I am not a big proponent of that. And, you know, we had an opportunity a — a couple of years ago. We had a fork in the road. We had a very large leased facility in the greater Providence area and a couple other smaller leases that meant 3,200 people were, you know, kind of going to roll off their current occupancy and we can either renew or do something different. We decided to break ground and build our own campus in a town called Johnston, Rhode Island, which is a little west of Providence. We’ve got 3,200 people there, 420,000 square feet.

RITHOLTZ: That’s a big building.

VAN SAUN: … beautiful — beautiful campus with sports feels that we share with the local community, walking trails through the woods. And we didn’t take any funding. We didn’t try to hold up Rhode Island and say, “I want you to compete against Massachusetts.” We just said, “This is where we want to be. This is where our history has had us and we have a great colleague base here.”

And so, you know, the — I think the government was helpful in getting things we needed like an …

RITHOLTZ: That was my next question.

VAN SAUN: … an exit ramp off of the highway into our campus, for example, so there were …

RITHOLTZ: Isn’t that what the state or the local city is supposed to be doing …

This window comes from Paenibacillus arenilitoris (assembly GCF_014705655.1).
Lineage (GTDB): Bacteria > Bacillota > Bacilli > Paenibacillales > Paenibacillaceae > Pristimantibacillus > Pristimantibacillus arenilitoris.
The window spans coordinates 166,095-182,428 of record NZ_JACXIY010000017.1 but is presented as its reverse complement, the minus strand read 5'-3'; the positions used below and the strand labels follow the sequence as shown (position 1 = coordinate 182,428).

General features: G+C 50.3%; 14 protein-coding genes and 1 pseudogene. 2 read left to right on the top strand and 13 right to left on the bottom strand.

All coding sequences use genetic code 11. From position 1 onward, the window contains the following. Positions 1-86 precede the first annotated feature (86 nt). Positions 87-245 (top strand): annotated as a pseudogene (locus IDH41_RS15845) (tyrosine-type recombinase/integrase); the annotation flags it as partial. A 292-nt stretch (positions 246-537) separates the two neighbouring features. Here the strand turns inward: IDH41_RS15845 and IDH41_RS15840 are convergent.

RITHOLTZ: … as opposed to tax giveaways?

VAN SAUN: Right, so that we — we split the cost with the state, so we paid half and they paid half for that exit ramp, for example. And, you know, some of the local …

RITHOLTZ: That seems fair.

VAN SAUN:… some of the local authorities put sewer lines in on an expedited basis, so we could get the campus up and running. So yeah, I think it was — it was the right thing to do and we didn’t have our hand up.

RITHOLTZ: I — I have some NFL team owners I’d like to introduce you to. Maybe you convince them to stop being socialist …


RITHOLTZ: … and actually embraced capitalism. You own a football team, build your own damn stadium.


RITHOLTZ: I know that doesn’t win me any friends, but it just seems like a reasonable thing to do. I just was reading the Cleveland Cavaliers, their stadium needs an upgrade and they’re asking the taxpayers to pay a couple hundred million dolllars.